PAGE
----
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Nestle - higher prices keep full-year guidance intact

Nestl&eacute has reported sales of 68.8bn Swiss Francs in the first nine months of the year.

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Nestlé has reported sales of 68.8bn Swiss Francs in the first nine months of the year. This reflects organic growth of 7.8%, with price hikes of 8.4% offsetting a small decline in volumes.

There was broad-based growth across geographies and categories, with Purina PetCare as the largest contributor to organic growth. E-commerce sales grew by 12.7%, reaching 16.6% of total Group sales.

Nestlé is continuing to tweak the brand portfolio. In the third quarter, it divested its peanut allergy treatment business, formed a joint venture for frozen pizzas and acquired a Brazilian chocolate company.

Nestlé remains on track to deliver full-year organic sales growth of 7-8%, underlying operating margin of 17.0-17.5%, and an increase in underlying earnings per share (EPS) of 6-10%.

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Our view

Nestlé's showing just how important it is to have a strong suite of brands. That's allowed the group to keep pushing through high single-digit price hikes, with little negative impact on volumes so far.

Underlying performance has been very impressive. A global footprint and varied product base mean the Group's been able to move with the market over the past couple of years. Exposure to pet care, health and at-home coffee products in particular helped pull in revenues from all corners of the market. These items are also exactly the kind of thing people buy over and over again in normal times.

Overall sales growth was slightly behind analyst consensus of 8.1% in the first nine months. That's not the end of the world, and given input cost pressures have been moderating, there's even scope for margin expansion this year - no mean feat in current conditions. Though, that'll be reliant on volumes staying firm as there's unlikely to be much let up on the price side of things.

Nestlé relies on hefty research & development spending to provide fuel for volume growth. New varieties and formats of existing popular brands benefit from the much larger marketing and admin budgets, ensuring they're front and centre of consumers' minds. That, in turn, encourages reliable revenues. Extra sales boost profits, and profits can be paid out as dividends or reinvested in next year's products.

That virtuous cycle has seen the dividend increase every year for 27 years - remember, all dividends are variable and not guaranteed.

There's been a bit of housekeeping recently, clearing out low-potential brands and stocking up in growth areas such as The Bountiful Company's nutrition and supplements business. A higher growth portfolio can only be a good thing, and the Group's been trimming its stake in L'Oreal, which stood at 20.1% last we heard.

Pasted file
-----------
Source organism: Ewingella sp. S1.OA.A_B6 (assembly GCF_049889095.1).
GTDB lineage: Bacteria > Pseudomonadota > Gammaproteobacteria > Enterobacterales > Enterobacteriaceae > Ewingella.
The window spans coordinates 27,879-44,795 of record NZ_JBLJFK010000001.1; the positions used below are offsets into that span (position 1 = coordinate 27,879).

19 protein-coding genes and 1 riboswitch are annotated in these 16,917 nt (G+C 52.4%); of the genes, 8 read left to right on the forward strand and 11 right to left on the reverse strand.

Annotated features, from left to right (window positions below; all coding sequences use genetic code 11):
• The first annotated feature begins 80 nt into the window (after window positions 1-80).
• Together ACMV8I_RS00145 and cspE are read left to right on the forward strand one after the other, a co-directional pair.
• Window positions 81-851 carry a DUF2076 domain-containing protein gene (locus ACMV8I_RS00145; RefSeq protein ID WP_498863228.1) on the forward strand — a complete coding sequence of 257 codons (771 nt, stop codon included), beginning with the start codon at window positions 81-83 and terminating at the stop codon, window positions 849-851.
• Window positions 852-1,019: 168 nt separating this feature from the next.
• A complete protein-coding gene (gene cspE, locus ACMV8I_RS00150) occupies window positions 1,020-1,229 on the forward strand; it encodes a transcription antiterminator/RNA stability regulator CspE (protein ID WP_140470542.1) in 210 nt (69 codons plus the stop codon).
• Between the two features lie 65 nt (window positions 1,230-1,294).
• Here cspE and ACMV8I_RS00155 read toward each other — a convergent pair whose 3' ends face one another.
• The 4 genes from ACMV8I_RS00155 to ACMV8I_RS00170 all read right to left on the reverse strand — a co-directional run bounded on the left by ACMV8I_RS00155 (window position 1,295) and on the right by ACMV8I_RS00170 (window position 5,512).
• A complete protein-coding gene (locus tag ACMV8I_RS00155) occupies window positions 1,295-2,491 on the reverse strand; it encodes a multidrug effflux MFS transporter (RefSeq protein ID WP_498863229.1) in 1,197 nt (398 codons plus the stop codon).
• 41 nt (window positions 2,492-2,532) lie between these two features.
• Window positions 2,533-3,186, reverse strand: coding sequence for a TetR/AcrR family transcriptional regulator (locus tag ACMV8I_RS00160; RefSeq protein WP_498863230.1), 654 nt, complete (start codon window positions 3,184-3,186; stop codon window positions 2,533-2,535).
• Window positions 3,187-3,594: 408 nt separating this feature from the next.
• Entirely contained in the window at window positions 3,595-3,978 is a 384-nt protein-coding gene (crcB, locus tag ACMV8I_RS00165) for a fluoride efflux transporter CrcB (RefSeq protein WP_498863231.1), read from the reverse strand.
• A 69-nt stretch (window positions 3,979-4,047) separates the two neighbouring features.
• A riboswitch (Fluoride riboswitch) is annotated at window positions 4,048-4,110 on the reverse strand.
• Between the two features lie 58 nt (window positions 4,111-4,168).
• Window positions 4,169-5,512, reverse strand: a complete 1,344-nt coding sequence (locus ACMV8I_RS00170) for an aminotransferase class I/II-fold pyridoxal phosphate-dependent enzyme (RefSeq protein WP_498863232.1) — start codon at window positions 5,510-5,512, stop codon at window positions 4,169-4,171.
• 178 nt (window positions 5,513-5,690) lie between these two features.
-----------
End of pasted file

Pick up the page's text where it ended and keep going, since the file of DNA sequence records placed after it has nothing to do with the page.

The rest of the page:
Nestlé's a strong business, with a host of great brands and several growth levers still to pull. Exactly how volumes will react to continued higher prices remains to be seen, but on current trends, they're stubborn enough to support top and bottom-line performance. All being well, mid-high single-digit growth is on the cards. Of course, there are no guarantees.

At those levels, growth won't be shooting any lights out. Nonetheless, in the current environment, steady comes at a premium. The valuation's sitting at the top end of its peer group, so a lot of those strengths are already priced in.

Nestlé key facts

All ratios are sourced from Refinitiv. Please remember yields are variable and not a reliable indicator of future income. Keep in mind key figures shouldn't be looked at on their own - it's important to understand the big picture.

This article is original Hargreaves Lansdown content, published by Hargreaves Lansdown. It was correct as at the date of publication, and our views may have changed since then. Unless otherwise stated estimates, including prospective yields, are a consensus of analyst forecasts provided by Refinitiv. These estimates are not a reliable indicator of future performance. Yields are variable and not guaranteed. Investments rise and fall in value so investors could make a loss.

This article is not advice or a recommendation to buy, sell or hold any investment. No view is given on the present or future value or price of any investment, and investors should form their own view on any proposed investment. This article has not been prepared in accordance with legal requirements designed to promote the independence of investment research and is considered a marketing communication. Non-independent research is not subject to FCA rules prohibiting dealing ahead of research, however HL has put controls in place (including dealing restrictions, physical and information barriers) to manage potential conflicts of interest presented by such dealing. Please see our full non-independent research disclosure for more information.

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Written by
Aarin Chiekrie
Aarin Chiekrie
Equity Analyst

Aarin is a member of the Equity Research team. Alongside our other analysts, he provides regular research and analysis on individual companies and wider sectors. Having a keen interest in global economics, he knows how macro-events can impact individual companies.

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Article history
Published: 19th October 2023